Under the new signage standard, a number of the auxiliary signs have also been redesigned.
Frankle-Monigle Prototype Signage (2001-Present)
Examples of the new Frankle-Monigle signage scheme. These are draft designs; the final versions will change to some degree. For instance, the CTA chose not to replace the backslash ("/") between streets in station names with the dot ("") as proposed by Frankle-Monigle. Also, the plain "L" on the Marker will most likely be replaced by another logo.
Above: Clark/Lake Station Identity Sign
The Current Design Standard is, however, an outgrowth and modernization of the existing KDR signage system, first implemented in 1969-70 in a pilot program on the Kennedy and Dan Ryan Lines and implemented systemwide in the 1970s. Some at CTA have recently desired to create an all-new signage scheme for the CTA's rapid transit system, with a new, decidedly modern look and a unified graphic design that is both international in understanding and which may possibly be integrated with new bus signage in the future. To do this, the CTA decided to seek outside assistance.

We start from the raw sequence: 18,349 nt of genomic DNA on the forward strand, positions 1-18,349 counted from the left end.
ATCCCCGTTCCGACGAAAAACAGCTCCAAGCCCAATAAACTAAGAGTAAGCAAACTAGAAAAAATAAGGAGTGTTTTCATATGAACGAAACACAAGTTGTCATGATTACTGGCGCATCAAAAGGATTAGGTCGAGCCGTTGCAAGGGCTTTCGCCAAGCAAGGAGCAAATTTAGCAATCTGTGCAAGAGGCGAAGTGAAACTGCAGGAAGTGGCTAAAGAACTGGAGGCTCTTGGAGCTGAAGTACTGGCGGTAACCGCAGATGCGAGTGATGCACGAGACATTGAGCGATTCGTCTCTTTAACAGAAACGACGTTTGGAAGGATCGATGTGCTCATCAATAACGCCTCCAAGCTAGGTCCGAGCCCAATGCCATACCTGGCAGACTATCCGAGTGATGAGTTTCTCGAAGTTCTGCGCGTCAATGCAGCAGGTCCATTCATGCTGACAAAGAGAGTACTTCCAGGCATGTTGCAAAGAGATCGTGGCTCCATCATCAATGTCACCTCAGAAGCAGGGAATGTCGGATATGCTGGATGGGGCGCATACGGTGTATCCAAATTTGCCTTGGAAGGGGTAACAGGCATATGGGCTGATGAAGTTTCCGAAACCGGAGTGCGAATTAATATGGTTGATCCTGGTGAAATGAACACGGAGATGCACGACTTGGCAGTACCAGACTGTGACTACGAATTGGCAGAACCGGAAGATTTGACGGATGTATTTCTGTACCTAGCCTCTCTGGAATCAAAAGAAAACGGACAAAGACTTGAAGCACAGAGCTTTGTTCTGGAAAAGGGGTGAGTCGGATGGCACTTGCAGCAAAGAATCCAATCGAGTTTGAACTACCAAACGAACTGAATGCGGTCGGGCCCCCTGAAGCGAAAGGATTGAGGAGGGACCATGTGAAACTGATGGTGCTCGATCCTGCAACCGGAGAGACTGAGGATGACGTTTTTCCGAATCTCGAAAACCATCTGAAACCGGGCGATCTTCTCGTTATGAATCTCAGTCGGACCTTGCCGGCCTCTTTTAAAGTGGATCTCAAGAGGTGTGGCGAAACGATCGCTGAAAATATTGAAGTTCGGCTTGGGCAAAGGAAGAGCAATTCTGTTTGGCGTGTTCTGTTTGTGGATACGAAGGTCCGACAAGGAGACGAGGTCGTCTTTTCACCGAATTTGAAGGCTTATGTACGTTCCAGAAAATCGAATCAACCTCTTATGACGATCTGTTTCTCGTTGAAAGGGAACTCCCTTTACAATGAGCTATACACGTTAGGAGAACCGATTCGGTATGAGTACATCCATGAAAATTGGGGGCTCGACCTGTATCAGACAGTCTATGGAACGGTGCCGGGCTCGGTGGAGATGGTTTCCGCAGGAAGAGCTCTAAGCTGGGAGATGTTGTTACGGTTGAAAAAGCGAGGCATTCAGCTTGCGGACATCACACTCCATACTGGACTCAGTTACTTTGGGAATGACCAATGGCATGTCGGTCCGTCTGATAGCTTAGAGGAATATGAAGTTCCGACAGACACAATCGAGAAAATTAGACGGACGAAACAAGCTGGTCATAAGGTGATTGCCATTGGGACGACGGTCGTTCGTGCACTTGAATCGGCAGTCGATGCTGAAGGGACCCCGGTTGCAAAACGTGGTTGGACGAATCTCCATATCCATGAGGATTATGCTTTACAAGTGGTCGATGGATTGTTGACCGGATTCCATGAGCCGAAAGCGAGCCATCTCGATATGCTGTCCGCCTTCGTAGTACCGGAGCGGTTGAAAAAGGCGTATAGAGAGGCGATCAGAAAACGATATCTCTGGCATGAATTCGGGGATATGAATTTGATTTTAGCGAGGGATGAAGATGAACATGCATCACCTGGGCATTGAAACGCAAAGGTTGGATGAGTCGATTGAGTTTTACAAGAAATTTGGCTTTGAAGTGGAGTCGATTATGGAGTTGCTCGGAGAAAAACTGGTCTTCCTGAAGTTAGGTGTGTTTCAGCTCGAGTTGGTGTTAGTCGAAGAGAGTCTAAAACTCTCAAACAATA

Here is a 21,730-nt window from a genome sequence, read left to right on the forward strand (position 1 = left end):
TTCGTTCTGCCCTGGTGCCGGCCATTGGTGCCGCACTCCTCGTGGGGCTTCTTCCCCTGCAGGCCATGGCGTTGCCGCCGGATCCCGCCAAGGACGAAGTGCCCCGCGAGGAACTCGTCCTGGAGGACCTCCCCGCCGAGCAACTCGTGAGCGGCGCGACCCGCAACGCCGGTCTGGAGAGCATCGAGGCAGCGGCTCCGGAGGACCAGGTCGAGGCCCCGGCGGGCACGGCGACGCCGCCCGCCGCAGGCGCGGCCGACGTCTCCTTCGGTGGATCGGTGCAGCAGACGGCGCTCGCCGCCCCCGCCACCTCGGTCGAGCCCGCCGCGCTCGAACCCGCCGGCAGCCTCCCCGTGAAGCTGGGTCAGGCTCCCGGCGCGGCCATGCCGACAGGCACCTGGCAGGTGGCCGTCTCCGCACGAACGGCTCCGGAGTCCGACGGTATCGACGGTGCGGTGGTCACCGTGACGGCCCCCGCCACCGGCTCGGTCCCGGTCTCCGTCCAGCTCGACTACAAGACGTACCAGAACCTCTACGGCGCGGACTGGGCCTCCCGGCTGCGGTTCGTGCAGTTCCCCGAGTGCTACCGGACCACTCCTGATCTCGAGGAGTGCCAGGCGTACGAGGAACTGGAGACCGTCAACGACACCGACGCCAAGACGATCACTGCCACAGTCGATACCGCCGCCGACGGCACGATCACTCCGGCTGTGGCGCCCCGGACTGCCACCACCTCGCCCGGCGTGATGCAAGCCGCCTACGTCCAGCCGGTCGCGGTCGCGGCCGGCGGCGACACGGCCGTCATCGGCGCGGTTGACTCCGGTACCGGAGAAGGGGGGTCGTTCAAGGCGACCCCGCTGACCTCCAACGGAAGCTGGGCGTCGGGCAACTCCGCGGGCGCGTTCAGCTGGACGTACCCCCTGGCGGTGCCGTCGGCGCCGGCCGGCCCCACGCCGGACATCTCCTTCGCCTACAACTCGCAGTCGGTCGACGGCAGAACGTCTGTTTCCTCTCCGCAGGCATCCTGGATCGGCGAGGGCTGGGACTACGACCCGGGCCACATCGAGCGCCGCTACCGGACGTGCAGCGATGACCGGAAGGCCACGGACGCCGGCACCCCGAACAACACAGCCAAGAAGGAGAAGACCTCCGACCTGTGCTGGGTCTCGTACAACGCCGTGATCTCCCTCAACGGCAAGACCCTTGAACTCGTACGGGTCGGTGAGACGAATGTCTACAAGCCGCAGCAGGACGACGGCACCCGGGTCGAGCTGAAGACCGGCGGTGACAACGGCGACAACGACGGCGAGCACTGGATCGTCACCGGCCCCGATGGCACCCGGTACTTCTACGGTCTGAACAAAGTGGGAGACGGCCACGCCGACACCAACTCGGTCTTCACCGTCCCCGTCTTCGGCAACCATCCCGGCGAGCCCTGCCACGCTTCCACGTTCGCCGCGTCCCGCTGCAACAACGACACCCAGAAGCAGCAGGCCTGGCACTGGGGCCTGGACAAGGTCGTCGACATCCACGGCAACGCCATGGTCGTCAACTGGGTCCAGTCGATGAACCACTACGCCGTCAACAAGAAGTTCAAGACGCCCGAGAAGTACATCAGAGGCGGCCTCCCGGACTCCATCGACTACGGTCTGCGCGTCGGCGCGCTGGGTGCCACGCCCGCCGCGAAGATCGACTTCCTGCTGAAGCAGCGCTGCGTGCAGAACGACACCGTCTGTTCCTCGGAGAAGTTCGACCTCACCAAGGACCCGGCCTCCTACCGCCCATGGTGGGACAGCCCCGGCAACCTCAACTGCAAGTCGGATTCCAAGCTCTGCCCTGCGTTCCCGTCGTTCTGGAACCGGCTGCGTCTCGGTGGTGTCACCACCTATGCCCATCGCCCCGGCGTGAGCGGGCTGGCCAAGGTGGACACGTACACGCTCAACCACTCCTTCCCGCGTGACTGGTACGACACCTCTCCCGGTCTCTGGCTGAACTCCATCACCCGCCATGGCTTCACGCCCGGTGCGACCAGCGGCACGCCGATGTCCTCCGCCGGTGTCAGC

Below: Clark/Lake Intimate Marker
The pilot program for the Frankle-Monigle signs is being conducted at the Clark/Lake station. The program is designed to develop signs that better direct customers to their destinations by displaying:
In a large sense, the Frankle-Monigle signage system consists of many parts, including:
The extent to which the Frankle-Monigle signage system is implemented at the Clark/Lake pilot site will be determined by several factors, including time, money, and the scope of the pilot program. Whether they are implemented systemwide someday, and to what extent, will depend on their evaluation and acceptance by the public and by CTA personnel at the pilot site.